Comparison of transcolonic NOTES and laparoscopic peritoneoscopy for the detection of peritoneal metastases

R. P. Voermans, Douglas Orrick Faigel, M. I. Van Berge Henegouwen, B. Sheppard, P. Fockens

Research output: Contribution to journalArticle

11 Citations (Scopus)

Abstract

Background and aims: Peritoneoscopy by natural orifice transluminal endoscopic surgery (NOTES) could replace laparoscopic staging peritoneoscopy (LAP) if the yield were comparable to that from LAP. In previously performed porcine experiments, transgastric peritoneoscopy seemed inferior to LAP due to limited visualization of the liver. The aim of the present study was to improve liver visualization by using a colonic approach and to compare transcolonic peritoneoscopy (TCP) with the previously set LAP standard. Methods: Small beads were stapled into porcine peritoneal cavities to simulate metastases. Previously in the same model LAP had detected 95% of beads (95% CI 87%-98%). Using a non inferiority design, a sample size of 33 beads was determined; these were distributed among six animals with randomization for numbers and location. TCP was performed using either standard endoscopic accessories (TCP-s) or a specially designed toolkit (TCP-t) in randomized order by one of two blinded endoscopists. Primary outcome was number of beads found and touched during peritoneoscopy. Results: Locations of beads included abdominal peritoneum (6 beads), diaphragm (8), liver (18), and miscellaneous sites (1). TCP-s found 25 beads (yield 76%, 95% CI 59%-87%). TCP-t found 19 beads (yield 58%, 95% CI 41%-71%). The majority of missed beads were located at the inferior liver surface: TCP-s detected 8/15 (53%) and TCP-t 5/15 (33%) of these simulated metastases. Conclusions: In this prospective, experimental trial, transcolonic NOTES peritoneoscopy was inferior in comparison with the diagnostic laparoscopy done previously in the same model.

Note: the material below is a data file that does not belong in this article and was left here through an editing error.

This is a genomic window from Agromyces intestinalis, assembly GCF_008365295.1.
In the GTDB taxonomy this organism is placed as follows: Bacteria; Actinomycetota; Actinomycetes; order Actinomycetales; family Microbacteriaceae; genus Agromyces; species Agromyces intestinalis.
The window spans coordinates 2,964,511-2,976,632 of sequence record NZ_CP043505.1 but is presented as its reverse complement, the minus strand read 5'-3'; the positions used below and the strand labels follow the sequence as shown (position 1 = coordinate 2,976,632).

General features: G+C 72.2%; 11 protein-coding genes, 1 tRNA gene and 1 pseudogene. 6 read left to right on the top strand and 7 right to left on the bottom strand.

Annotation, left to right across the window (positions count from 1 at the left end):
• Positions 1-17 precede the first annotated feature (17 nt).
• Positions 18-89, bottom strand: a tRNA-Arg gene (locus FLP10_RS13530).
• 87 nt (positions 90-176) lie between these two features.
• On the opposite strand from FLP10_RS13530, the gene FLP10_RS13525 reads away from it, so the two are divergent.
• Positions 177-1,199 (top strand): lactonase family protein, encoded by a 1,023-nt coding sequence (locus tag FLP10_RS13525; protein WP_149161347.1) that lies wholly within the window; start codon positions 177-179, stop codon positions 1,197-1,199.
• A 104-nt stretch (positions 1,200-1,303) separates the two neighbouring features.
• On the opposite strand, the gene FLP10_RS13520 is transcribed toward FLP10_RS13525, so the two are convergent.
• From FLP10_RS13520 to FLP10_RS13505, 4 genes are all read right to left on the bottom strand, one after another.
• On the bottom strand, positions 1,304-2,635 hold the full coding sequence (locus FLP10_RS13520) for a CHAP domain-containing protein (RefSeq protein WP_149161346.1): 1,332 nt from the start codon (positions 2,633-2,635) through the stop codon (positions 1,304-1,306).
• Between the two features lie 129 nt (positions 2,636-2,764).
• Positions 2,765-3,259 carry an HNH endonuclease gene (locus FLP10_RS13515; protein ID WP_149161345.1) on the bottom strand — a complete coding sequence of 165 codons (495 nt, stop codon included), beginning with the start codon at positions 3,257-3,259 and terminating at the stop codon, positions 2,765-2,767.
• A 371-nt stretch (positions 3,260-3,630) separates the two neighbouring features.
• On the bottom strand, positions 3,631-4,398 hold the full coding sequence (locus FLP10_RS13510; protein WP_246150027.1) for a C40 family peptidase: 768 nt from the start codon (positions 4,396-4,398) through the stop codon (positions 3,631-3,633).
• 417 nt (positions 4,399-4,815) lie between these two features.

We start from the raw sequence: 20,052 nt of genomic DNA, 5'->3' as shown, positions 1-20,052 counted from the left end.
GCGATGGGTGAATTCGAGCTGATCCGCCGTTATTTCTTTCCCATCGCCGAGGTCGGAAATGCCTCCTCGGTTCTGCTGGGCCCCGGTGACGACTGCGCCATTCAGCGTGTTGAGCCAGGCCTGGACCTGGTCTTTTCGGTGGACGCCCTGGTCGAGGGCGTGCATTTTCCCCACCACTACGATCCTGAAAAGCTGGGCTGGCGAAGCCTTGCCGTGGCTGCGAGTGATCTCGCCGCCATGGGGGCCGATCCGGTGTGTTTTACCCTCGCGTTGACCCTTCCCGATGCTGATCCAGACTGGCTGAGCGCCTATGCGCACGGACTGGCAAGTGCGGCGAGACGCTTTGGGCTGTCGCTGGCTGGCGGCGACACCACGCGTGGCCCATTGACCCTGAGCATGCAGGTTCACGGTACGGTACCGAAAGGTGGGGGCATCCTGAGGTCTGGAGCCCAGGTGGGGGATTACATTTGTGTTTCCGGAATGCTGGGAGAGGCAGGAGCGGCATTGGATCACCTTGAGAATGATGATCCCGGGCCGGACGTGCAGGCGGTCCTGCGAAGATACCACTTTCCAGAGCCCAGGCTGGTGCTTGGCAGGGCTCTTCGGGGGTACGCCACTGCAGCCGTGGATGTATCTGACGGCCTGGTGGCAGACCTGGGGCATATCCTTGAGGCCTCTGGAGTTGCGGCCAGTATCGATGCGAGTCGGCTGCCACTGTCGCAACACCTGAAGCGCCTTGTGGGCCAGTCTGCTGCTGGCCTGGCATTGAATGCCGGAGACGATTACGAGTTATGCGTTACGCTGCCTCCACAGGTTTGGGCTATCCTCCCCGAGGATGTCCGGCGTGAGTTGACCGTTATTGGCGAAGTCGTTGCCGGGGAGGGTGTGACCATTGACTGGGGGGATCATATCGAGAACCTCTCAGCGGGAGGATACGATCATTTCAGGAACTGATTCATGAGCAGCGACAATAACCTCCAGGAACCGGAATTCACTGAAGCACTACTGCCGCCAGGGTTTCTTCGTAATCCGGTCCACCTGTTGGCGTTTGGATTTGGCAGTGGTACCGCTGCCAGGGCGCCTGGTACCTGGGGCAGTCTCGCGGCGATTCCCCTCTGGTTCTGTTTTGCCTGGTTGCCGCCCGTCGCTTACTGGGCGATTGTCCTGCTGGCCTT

Original languageEnglish (US)
Pages (from-to)904-909
Number of pages6
JournalEndoscopy
Volume42
Issue number11
DOIs
StatePublished - 2010
Externally publishedYes

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Natural Orifice Endoscopic Surgery
Laparoscopy
Neoplasm Metastasis
Liver
Swine

ASJC Scopus subject areas

  • Gastroenterology

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Comparison of transcolonic NOTES and laparoscopic peritoneoscopy for the detection of peritoneal metastases. / Voermans, R. P.; Faigel, Douglas Orrick; Van Berge Henegouwen, M. I.; Sheppard, B.; Fockens, P.

In: Endoscopy, Vol. 42, No. 11, 2010, p. 904-909.

Research output: Contribution to journalArticle

Voermans, R. P. ; Faigel, Douglas Orrick ; Van Berge Henegouwen, M. I. ; Sheppard, B. ; Fockens, P. / Comparison of transcolonic NOTES and laparoscopic peritoneoscopy for the detection of peritoneal metastases. In: Endoscopy. 2010 ; Vol. 42, No. 11. pp. 904-909.